Transmissions from Somewhen is an exploration of the mind that dwells in the past and the future, seeing how we can use our obsession with other times to improve the present.

The Story in Blades, Part II

The Story in Blades, Part II

Welcome back to the storied study of stage stabbing. This time I'm going into some proper text analysis. Several years ago I acted in and fight choreographed a production of Romeo & Juliet, whose text is particularly rich with insight into how its characters throw down. The play's plot hinges around two key back-to-back fights: Tybalt/Mercutio and Tybalt/Romeo. All the turmoil of the play is funneled through this narrow strait. On the other side, Mercutio and Tybalt are dead and Romeo banished, which sets up the tragic end. 

Let's look at Tybalt first. Luckily for us fighty folks, Mercutio literally has a monologue about how Tybalt fights, including this key line:

He fights as you sing prick-song, keeps time, distance and proportion … the very butcher of a silk button, a duellist, a duellist! … Ah, the immortal passado! The punto reverso! The hai!

Tybalt is a precise fighter. He's read the books and memorized the diagrams. He drills and drills until he's perfect. However, 'butcher of a silk button' is a telling jab. Tybalt, for all his skill, is still fundamentally a gentleman duelist, a rich man who fights other rich men in controlled environments. He's an expert technical fighter, but not a tactical, creative thinker. He's a spot-on textbook fencer, but if you've read that book, you can predict what he'll do in most situations.

There's a temptation to use the general 'angry' sense of Tybalt as the primary informer of his fighting, but, as is often said with other aspects of his plays, Shakespeare didn't write this very specific description by accident. Tybalt is certainly aggressive, but he's not reckless or out of control. That's what makes him such a frightening opponent.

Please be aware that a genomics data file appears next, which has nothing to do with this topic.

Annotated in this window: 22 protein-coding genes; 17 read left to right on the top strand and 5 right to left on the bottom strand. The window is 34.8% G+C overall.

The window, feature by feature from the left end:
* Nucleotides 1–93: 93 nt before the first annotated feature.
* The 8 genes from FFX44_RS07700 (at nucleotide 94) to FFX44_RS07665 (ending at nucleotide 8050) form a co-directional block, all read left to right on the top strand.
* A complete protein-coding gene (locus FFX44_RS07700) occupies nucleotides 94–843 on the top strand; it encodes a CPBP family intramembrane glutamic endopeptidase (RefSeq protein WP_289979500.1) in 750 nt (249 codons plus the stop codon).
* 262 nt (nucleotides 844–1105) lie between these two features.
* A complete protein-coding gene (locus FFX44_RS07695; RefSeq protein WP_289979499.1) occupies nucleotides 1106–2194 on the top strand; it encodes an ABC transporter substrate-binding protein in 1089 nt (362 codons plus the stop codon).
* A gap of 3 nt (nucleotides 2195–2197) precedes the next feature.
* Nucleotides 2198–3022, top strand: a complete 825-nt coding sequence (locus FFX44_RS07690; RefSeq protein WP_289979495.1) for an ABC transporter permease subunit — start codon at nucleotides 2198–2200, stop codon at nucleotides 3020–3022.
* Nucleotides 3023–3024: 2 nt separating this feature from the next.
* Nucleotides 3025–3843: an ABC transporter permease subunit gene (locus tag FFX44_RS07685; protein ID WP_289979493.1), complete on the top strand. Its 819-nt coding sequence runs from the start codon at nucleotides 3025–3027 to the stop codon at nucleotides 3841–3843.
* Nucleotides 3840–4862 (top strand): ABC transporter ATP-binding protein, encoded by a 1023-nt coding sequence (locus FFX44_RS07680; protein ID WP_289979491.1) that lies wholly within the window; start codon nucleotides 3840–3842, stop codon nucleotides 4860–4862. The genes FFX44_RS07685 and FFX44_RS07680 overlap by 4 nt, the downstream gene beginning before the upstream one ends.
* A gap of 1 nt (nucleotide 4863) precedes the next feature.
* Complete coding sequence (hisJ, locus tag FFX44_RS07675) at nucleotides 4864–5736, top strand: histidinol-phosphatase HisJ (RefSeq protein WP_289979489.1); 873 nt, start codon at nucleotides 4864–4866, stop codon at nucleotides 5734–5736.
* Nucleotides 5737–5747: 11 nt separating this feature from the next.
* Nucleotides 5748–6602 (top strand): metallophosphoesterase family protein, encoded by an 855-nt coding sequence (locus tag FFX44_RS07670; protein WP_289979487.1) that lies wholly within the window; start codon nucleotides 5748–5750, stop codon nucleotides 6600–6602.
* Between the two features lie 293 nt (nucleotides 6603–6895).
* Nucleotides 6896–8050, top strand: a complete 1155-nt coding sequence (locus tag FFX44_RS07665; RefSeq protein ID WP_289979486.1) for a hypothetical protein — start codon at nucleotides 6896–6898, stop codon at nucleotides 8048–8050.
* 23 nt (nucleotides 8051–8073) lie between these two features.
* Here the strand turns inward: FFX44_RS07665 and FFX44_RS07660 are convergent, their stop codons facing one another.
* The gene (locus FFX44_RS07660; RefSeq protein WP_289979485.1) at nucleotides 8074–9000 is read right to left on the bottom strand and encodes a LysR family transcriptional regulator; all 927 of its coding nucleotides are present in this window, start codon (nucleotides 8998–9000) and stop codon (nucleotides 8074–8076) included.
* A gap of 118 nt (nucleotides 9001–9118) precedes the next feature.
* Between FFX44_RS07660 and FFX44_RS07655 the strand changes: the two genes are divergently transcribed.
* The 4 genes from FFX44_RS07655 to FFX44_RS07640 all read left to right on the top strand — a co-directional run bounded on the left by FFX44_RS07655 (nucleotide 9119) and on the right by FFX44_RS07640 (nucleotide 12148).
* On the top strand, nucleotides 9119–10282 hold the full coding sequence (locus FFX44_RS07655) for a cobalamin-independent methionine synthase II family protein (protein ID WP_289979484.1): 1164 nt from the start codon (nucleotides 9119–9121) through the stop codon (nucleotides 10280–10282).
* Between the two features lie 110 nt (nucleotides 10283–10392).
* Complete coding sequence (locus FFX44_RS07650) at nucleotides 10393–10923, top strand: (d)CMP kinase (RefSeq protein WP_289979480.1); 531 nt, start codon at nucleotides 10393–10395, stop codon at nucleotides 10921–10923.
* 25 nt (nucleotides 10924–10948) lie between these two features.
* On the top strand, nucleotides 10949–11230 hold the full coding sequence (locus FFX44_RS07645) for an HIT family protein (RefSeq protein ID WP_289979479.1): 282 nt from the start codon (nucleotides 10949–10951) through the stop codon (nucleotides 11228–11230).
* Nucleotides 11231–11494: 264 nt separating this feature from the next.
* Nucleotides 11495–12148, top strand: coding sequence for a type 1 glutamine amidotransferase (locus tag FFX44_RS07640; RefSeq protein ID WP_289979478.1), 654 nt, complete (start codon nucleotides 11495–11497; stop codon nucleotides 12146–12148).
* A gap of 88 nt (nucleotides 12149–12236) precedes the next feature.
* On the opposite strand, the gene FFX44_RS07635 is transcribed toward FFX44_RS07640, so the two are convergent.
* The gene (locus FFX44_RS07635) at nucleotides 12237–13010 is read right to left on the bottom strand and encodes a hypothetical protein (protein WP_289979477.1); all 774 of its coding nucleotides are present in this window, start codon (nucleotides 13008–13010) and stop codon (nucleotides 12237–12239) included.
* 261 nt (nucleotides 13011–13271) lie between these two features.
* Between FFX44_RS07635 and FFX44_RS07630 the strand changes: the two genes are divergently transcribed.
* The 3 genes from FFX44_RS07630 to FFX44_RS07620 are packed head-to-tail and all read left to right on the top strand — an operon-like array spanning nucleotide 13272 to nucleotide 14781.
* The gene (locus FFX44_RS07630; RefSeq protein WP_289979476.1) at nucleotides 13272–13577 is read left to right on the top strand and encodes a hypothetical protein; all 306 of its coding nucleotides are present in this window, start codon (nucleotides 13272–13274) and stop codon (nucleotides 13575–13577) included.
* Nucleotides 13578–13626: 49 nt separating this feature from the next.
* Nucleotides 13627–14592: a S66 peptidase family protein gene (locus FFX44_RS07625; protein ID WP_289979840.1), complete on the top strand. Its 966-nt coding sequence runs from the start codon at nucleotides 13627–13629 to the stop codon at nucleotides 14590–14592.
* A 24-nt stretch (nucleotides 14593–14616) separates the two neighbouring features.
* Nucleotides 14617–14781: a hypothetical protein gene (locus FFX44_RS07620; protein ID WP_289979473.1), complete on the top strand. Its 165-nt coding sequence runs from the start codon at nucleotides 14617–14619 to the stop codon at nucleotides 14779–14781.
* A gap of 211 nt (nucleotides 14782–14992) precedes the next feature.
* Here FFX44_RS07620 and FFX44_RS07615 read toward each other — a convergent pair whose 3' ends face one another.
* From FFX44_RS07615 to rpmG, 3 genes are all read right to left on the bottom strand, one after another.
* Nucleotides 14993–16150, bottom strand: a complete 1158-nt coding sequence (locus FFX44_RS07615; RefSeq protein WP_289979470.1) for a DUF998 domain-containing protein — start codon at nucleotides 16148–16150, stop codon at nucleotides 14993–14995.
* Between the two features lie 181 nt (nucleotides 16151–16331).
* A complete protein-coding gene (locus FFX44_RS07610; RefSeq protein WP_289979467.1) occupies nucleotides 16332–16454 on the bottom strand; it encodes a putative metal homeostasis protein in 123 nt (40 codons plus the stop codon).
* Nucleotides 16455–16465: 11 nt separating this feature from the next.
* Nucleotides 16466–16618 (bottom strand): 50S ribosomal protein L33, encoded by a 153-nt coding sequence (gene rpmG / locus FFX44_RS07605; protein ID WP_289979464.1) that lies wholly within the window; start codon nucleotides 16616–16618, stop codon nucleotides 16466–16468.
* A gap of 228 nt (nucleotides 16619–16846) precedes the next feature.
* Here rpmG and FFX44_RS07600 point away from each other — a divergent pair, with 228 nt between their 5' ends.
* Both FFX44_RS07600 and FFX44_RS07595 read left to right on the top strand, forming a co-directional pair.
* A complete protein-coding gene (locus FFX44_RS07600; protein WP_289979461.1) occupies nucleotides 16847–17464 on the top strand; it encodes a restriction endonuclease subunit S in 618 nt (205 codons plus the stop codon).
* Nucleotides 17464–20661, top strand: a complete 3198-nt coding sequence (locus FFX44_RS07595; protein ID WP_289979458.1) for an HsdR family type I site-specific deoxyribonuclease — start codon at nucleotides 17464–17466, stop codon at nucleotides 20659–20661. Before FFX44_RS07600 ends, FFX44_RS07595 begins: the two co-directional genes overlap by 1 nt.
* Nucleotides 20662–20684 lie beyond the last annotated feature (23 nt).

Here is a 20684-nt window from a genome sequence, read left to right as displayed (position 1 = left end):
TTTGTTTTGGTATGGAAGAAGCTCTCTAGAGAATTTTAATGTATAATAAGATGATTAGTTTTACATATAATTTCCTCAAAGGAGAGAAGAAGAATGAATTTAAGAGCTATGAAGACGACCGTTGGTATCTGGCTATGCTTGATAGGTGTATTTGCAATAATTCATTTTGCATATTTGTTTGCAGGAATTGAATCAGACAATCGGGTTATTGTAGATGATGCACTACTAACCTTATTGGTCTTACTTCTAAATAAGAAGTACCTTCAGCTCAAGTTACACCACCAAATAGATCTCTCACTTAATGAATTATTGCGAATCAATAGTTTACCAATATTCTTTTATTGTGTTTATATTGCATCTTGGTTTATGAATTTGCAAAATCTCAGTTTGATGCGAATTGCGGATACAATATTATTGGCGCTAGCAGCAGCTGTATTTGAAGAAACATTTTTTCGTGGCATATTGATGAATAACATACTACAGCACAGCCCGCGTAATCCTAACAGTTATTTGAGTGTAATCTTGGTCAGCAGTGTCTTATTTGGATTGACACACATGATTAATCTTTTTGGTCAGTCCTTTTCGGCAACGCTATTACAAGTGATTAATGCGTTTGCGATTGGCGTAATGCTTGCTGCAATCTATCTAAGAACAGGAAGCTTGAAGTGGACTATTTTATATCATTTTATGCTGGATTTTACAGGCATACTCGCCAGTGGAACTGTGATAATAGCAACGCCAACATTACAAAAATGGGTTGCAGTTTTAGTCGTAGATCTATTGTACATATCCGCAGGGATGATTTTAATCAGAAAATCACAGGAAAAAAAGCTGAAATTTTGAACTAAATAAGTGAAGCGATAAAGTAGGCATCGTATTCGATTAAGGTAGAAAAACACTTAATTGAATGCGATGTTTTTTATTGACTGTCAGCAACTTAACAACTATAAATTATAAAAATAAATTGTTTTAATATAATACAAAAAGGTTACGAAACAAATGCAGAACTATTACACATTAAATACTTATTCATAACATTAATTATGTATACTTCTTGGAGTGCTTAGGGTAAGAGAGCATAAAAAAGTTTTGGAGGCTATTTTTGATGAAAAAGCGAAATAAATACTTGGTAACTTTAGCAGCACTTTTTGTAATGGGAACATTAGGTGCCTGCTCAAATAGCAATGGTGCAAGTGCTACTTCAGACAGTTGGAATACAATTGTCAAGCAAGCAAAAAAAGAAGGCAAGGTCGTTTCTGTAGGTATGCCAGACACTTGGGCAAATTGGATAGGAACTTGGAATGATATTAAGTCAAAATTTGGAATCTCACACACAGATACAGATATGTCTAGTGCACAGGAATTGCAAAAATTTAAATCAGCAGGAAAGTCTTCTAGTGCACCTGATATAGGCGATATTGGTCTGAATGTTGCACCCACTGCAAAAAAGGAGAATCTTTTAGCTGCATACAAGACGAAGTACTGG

What about the Merc? Sometimes Romeo's boisterous friend gets played as a full-on goofball, an essentially 'zany' guy with no mystery about him. That ignores both the opportunity to deepen a fascinating character and some very telling textual clues.

First, we know he's good. His line about Tybalt doesn't just tell us about Tybalt. It tells us that Mercutio has a keen understanding of what he's talking about, and his attitude - thoroughly unimpressed by Tybalt's fancy-man dueling persona - suggests that Mercutio knows what it's like to fight for real, to the death, not on the manicured greens of someone's estate with seconds and doctors standing by for the first sight of blood.

Further evidence for his ability is that Tybalt only kills him because Romeo gets in the way. 'Why the devil came you between us? I was hurt under your arm.' Again, this isn't something that would be in the play as an afterthought or an ornament. It's crucial to Romeo's character arc that Mercutio's death is his fault. That Mercutio was well on his way to ending the fight with minimal blood and fuss before Romeo interposed himself and Tybalt, recognizing his only path to victory, took advantage. Mercutio's death, like the wider play, is tragedy.

(As a reminder, the difference between something merely being sad and being a tragedy is its avoidability. A tragedy is a sad event that easily could not have happened if one or two little things had been different. The end of Romeo & Juliet, two deaths caused by a minor communication error, is a perfect example of this.)

Let's look at two more text clues. One is a small, easily overlooked line as Mercutio, Benvolio and Romeo head to the Capulet masque: 'Give me a case to put my visage in - a visor for a visor.' Mercutio calls his own face a mask. There are different ways to interpret that line, but I think Occam's Razor applies here. The Mercutio that we see - joking, jesting, carousing, carefree - is a mask. We get one real peek under this mask, in one of the canon's best-known speeches.